Thursday, May 22, 2008

Public Domain Classical MP3s and Sheetmusic at

I stumbled into a wonderful site,, that is gathering recordings of classical music and associated sheet music to put in the public domain. What a great idea.
We can now have classy background music for those wacky YouTube videos we make.
An interesting twist on the site is that you can "bid" to have your favorite pieces performed by a professional musician. When enough bids have been collected, MusOpen hires the musicians and adds the music.
To speed up the process I would like to see is the ability for any assemble to upload their version of a classical piece. Any local high school or civic orchestra could upload their version. This would lead to a lot of mediocre music, but if we added voting, the cream would rise to the top. Check them out at

Monday, May 19, 2008

Austin Code Camp 2008

Austin Code Camp was very informative.
I went to the afternoon sessions (Swim meet in the morning).

Chad Myers led an interesting "Fishbowl" session on adapting TDD in your team.

Jimmy Bogard gave a good presentation on mocks and stubbing. I really liked the new testing syntax made possible by extension methods:

bool result = foo(a,b,c)

This seems more natural than using the "Assert.IsTrue(result);"

Ben Scheirman showed all the cool features of ReSharper that he uses. I liked one of his side comments about keyboard shortcuts: "If I'm using the mouse, I've failed."

Other miscellaneous items:

  • Recommended Books: Lean Thinking / The Machine That Changed the World / Toyota Way
  • Rhino Commons is a helper class for NHibernate
  • Demo tools: Jedi show keyboard strokes, Zoomit magnifies areas on screen
  • C# has new ReadOnlyCollection

Austin Code Camp was well attended. Join us next year.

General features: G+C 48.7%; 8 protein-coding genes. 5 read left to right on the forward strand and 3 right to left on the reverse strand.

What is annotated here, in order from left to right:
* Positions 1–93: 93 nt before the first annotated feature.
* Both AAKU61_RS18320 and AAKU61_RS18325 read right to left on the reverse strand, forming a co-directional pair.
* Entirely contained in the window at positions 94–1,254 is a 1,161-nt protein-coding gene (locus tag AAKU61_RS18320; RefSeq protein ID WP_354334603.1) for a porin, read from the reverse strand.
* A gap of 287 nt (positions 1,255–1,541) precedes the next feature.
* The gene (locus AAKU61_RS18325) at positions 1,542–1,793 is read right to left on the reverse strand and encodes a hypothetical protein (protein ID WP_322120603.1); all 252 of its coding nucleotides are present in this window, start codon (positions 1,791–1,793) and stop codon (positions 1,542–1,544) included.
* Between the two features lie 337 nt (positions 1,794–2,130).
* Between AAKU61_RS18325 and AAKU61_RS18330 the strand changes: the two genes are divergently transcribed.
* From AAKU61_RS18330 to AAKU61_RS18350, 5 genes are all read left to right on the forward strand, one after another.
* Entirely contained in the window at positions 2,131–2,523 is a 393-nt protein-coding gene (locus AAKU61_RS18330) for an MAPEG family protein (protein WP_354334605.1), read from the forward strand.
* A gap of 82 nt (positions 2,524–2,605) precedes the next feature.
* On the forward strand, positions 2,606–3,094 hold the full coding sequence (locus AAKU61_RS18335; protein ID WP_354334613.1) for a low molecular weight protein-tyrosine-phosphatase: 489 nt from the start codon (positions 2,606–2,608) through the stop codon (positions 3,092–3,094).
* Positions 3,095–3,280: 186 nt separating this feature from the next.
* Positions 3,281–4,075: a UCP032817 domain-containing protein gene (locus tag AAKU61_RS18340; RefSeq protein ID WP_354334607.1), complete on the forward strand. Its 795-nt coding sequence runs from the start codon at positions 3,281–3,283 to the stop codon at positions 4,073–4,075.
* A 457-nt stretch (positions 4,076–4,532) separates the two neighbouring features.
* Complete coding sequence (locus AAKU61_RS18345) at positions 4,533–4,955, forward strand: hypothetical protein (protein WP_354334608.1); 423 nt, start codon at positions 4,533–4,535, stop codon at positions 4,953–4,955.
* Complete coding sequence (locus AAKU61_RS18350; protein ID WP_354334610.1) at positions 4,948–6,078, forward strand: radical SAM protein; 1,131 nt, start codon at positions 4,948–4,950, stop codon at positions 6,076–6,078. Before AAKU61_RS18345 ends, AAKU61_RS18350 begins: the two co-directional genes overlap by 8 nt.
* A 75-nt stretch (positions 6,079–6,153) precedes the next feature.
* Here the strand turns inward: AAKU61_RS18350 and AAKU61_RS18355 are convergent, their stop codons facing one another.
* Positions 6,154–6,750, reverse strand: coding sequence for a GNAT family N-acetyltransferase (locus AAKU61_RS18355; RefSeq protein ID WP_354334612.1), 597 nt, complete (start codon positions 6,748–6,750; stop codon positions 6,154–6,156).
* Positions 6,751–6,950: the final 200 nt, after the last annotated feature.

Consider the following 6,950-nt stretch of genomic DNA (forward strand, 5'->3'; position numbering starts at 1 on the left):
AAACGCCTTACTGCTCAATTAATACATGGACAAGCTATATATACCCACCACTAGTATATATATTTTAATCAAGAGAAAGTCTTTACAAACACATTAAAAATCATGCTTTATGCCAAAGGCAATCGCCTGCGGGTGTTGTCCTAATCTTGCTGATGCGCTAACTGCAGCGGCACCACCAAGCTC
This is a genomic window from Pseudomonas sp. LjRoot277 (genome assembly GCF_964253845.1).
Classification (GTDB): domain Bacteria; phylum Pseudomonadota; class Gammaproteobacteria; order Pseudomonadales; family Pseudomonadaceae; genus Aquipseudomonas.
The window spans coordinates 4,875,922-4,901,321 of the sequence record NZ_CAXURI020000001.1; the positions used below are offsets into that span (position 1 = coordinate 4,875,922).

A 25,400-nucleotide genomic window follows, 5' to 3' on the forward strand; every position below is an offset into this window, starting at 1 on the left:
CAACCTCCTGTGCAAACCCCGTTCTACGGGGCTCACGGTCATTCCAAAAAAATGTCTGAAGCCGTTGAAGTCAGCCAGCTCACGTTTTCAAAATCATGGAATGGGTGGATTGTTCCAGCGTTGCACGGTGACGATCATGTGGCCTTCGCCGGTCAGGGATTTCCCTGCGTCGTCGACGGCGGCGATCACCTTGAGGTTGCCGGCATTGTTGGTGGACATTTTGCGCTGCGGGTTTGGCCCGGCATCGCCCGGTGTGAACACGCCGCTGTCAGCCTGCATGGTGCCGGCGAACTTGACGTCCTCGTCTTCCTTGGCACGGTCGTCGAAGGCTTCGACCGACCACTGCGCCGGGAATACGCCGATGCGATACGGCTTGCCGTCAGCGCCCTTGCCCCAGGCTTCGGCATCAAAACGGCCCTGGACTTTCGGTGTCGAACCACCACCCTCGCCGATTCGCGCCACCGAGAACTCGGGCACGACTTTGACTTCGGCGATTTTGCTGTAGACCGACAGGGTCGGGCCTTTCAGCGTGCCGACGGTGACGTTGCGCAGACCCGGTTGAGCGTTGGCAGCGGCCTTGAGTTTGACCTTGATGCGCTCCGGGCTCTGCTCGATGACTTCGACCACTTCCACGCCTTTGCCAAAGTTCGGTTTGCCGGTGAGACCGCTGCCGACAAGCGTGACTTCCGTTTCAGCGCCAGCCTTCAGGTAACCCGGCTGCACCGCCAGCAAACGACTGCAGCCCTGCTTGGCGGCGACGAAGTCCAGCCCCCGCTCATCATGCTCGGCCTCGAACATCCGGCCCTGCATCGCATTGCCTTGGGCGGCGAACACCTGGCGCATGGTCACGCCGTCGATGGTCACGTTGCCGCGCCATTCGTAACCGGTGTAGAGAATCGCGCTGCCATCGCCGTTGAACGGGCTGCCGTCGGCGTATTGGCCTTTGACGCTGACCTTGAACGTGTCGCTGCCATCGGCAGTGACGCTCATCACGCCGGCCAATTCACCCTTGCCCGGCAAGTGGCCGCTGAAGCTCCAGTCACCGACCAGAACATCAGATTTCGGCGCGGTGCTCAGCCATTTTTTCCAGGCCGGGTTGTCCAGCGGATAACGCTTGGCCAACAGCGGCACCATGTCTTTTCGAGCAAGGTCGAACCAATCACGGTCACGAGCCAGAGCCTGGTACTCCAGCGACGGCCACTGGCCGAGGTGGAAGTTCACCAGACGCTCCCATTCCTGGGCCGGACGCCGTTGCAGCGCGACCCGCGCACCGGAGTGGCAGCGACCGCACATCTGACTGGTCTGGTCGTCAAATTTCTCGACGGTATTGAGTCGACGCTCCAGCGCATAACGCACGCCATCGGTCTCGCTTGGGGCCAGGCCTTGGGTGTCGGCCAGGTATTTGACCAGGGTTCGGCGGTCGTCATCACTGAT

(Going to the camp reminded me as software developers we have to be constantly learning - reminds me of the urban myth about sharks having to swim or they die.)

Friday, May 02, 2008

Scrap H-1B Visa Lottery - Use Ebay

163,000 applications were filed for 85,000 H-1B Visas. With our current lottery system for allocating the coveted visas, employers have a 50-50 chance of getting an employee into the country.
Many workers in the US don't like the system because many think the guest workers depress wages. Employers don't like it because they cannot be guaranteed the desperately needed talent for hot projects.
Here's an idea - let's put the visas up on Ebay. Employers can almost be guaranteed a visa is they really, really need someone. Downward pressure on wages would be slowed since the cost of the visas would be higher. The extra income to the US treasury could be put to some good use. It's a win-win-win situation.

Thursday, May 01, 2008

Alistair Cockburn at Austin IEEE

Last night 120 people came out to hear Alistair Cockburn at the ieee meeting.
Some items that struck me:
1. Shu, Ha, Ri meaning, "Learn a technique", "Learn many techniques", "Blend Techniques". These are the levels people go through as they learn. We need to understand how people in each level of craftsmanship will act.
2. The bottlenecks in your organization will determine your strategy of software development. If the bottleneck is a database designer, then everything must be arranged to maximize her time. It doesn't much matter what everyone else does - unless they become the bottleneck.
3. There's always a bottleneck.
4. Do the riskiest stories first to make sure no surprises lurk in the corners of your project. This is contrary to the "do the highest business value first" philosophy.
5. Whether you use Agile or Lean processes don't matter much; you'll end up in the same place.
6. As you increase communication in a group you increase productivity.
7. Alistair told a story about a group interviewing Indian programmers. The interviewer made a mistake (on purpose) during the interview. If the interviewee didn't not mention the mistake, they were not considered for the job. Message: you need people who will communicate.